Jim was an extremely compassionate man. He just simply did not know how to show it. He spent the forty minute trip to the hospital filling every moment with none-stop meaningless chatter and avoided the subject at hand at all costs. So as soon as I sat down and shut the door to his black Taurus, the nervous questions instantly began.
After the ride, he pulled up and dropped me off, and I stepped out of the car, leaving our peaceful conversations behind and reluctantly reentering reality. When I entered the room I went straight to the bed by my mom, half-noticing our friend Diane and my sister sitting in the corner. My grandma lied there with an oxygen mask on hooked up to a couple of different machines. The number of tubes attached to her was sickening. This could have all been prevented, I thought. I won’t let him get his wish.
I walked up to her and looked down at her face. Her violet eyes pierced my heart. They were not the peaceful eyes of a woman who knows that she is passing on into eternity; they were pleading eyes of a woman drowning in pain and fear. Desperate to give her some small ounce of comfort, I launched into a pep talk filled with promises that would soon be broken. The words still haunt me today.


“Hey, Grandma,” I began. “Listen to me. You have to hang in there. You’re doing great! We’ll get you out of here soon and bring you to our house. I promise! We won’t let anything happen to you. I won’t let anything happen to you. I promise! Look at my bracelet. You love jewelry. Hey you’re still wearing the bracelets I gave you. We kind of match. You’re doing good, you’re doing good. I promise it will be okay. You’ll be fine. I promise!”

She was not able to talk with her mask on, but I knew she could hear me and could understand me, and that was just as good. Although her eyes exhibited fear and her body was broken, her spirit was not. My mom and sister told me how a couple of minutes before I arrived, she had said the Lord’s Prayer with them with a mask on that should have prevented her from talking. However, as she always did in life, she placed her faith above all, and defied the odds once again.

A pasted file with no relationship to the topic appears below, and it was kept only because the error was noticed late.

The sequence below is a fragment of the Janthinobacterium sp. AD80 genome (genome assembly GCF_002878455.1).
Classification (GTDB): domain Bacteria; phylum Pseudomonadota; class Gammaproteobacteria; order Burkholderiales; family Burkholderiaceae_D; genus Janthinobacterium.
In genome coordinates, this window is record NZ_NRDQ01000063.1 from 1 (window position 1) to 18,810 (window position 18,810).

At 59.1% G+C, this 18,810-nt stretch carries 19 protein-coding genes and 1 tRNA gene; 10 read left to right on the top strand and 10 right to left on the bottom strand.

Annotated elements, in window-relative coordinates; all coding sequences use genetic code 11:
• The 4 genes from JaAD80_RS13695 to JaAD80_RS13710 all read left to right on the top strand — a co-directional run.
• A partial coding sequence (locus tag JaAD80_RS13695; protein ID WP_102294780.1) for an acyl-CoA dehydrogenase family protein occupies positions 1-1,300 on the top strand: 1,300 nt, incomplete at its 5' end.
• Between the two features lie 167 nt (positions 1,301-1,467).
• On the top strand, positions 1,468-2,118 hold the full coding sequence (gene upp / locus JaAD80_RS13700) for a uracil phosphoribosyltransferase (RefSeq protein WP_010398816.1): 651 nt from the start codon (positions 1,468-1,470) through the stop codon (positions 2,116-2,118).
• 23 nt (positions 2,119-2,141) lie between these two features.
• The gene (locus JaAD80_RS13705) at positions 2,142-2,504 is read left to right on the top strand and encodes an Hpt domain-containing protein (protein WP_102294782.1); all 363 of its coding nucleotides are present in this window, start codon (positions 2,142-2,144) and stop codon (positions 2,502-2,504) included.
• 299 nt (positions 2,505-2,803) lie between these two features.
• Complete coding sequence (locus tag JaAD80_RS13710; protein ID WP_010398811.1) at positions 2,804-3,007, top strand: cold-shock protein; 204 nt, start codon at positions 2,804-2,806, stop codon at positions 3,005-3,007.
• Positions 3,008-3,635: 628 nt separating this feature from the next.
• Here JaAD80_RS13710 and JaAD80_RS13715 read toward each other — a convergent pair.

After talking with her, I turned to my sister and asked her what was going on. She explained to me that Fred would not allow my grandma to have life support. We had a document stating that she wished to be put on life support, but the nurses said it was not valid because even though it was in her own writing, Fred had temporary Power of Attorney so his decisions concerning my grandma override even her own decisions regarding the preservation of her own life. I shook my head in disgust, and felt my hands ball into fists.

“What? What? He can’t do that! Where is he?” I demanded.
Diane turned to my sister, “Ashley, don’t tell her where he is.”
Repeating my question, I asked “Where is he?”
“I can’t tell you. It won’t help,” my sister quickly replied. “There’s nothing we can do.”
“Then let me talk to the nurses.”
I turned and headed towards them, but Diane and Ashley blocked my way.
“No---!” both of them yelled. They attempted to hold me back, but my determination got the best of them and I broke through. I ran up to the nurses on duty and slammed my fist on the counter to get their attention. Glaring at the two women who held the fate of my grandmother in their hands, I swallowed back tears and attempted to save my grandma one last time.
“You can’t do this!” I said with as much authority as I could muster up. “We have a paper that she signed. My mom was her POA. You can’t just let her die.”
“Sorry but he is the husband and the temporary guardian,” one of them responded matter-of-factly. I could tell that she was not going to change her mind. Knowing it was hopeless to try to convince them further, I turned and sulked back into the room, still steaming with fury.